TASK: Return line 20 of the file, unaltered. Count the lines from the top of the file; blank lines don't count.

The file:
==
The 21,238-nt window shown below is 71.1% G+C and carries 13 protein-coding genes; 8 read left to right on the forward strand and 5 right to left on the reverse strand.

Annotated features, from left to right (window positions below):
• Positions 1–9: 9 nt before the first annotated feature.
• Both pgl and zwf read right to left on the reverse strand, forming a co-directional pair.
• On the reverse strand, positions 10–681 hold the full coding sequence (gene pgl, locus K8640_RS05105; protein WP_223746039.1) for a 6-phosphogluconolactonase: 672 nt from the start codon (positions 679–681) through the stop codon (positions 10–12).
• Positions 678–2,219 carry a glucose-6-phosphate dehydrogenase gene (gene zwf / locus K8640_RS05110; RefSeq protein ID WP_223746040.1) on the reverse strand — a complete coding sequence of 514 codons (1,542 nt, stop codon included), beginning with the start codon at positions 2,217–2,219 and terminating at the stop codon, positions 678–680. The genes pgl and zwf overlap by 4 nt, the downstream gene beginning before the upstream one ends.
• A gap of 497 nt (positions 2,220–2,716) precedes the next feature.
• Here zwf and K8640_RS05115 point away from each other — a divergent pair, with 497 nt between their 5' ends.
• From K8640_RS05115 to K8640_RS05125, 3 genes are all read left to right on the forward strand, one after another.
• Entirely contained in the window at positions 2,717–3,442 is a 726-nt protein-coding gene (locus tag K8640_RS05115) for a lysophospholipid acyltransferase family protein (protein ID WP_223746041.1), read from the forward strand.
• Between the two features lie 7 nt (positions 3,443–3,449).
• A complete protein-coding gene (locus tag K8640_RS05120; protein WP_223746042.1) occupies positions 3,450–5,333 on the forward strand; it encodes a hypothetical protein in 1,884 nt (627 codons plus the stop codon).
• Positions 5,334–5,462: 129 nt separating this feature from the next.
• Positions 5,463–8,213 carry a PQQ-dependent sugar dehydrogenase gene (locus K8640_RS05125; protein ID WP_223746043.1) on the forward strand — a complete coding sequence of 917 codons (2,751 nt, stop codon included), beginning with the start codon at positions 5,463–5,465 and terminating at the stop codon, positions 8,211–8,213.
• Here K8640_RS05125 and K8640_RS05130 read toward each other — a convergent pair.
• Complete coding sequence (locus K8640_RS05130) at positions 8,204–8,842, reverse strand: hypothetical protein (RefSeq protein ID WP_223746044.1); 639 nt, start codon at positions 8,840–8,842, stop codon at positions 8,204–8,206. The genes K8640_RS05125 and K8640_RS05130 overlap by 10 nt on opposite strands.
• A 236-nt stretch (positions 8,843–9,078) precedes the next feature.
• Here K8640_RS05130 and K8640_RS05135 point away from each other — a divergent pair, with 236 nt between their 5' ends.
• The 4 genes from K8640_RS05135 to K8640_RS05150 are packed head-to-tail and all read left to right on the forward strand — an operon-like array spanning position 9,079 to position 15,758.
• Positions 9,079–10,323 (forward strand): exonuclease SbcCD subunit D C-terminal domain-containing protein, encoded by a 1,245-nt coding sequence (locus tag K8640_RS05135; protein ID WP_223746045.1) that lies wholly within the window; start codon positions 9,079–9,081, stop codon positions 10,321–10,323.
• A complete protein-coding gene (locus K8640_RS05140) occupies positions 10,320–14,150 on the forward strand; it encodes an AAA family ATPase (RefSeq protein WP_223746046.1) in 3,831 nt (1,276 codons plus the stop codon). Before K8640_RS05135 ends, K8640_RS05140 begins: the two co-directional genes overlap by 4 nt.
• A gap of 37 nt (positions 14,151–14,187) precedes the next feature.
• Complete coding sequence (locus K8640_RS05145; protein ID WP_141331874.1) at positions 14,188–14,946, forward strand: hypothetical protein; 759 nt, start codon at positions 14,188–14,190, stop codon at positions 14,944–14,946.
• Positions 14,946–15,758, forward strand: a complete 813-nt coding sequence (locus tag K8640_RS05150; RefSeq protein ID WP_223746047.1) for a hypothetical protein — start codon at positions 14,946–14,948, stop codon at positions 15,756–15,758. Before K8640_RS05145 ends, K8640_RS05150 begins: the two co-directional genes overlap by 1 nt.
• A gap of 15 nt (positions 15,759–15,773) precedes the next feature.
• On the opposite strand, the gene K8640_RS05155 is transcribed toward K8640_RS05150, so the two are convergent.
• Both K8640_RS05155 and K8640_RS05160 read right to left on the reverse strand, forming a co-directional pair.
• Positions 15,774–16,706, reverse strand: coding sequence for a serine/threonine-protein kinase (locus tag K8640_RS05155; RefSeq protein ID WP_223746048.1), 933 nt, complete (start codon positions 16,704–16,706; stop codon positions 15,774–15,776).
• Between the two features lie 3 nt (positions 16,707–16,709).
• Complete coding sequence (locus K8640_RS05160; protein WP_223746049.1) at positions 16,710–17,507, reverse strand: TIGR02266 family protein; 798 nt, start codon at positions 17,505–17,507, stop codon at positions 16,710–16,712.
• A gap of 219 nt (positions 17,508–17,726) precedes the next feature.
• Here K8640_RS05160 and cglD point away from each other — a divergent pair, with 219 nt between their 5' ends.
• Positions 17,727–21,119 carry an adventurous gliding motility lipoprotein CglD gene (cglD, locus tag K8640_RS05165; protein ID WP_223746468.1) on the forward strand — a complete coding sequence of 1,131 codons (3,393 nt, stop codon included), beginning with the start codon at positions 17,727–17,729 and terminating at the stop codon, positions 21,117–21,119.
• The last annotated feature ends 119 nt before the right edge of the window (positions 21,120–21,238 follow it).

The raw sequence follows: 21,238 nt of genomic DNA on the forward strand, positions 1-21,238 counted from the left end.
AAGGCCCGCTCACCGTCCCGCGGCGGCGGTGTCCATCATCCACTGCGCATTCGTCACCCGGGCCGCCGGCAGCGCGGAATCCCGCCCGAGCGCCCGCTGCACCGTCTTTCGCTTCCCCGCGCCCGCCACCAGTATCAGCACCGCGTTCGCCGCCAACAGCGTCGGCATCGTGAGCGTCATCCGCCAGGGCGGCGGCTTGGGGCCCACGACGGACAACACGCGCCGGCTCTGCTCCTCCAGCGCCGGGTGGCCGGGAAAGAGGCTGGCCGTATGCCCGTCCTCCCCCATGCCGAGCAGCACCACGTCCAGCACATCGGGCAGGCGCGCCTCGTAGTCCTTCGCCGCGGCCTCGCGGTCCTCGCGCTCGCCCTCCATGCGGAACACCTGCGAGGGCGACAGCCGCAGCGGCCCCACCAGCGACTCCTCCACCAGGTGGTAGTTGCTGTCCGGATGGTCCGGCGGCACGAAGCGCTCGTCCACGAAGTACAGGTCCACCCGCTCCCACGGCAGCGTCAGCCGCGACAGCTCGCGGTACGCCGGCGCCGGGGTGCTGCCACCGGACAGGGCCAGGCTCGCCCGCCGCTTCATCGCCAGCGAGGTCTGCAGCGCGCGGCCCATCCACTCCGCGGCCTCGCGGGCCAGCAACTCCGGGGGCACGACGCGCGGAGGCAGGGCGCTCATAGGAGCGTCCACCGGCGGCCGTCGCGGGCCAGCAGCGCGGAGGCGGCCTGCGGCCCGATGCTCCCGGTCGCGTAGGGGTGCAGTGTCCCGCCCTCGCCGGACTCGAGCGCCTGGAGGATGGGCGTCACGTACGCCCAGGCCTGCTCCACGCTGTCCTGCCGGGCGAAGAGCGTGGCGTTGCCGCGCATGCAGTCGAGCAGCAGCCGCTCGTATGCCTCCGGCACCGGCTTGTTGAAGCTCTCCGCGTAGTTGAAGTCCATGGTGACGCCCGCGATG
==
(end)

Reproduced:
• Positions 9,079–10,323 (forward strand): exonuclease SbcCD subunit D C-terminal domain-containing protein, encoded by a 1,245-nt coding sequence (locus tag K8640_RS05135; protein ID WP_223746045.1) that lies wholly within the window; start codon positions 9,079–9,081, stop codon positions 10,321–10,323.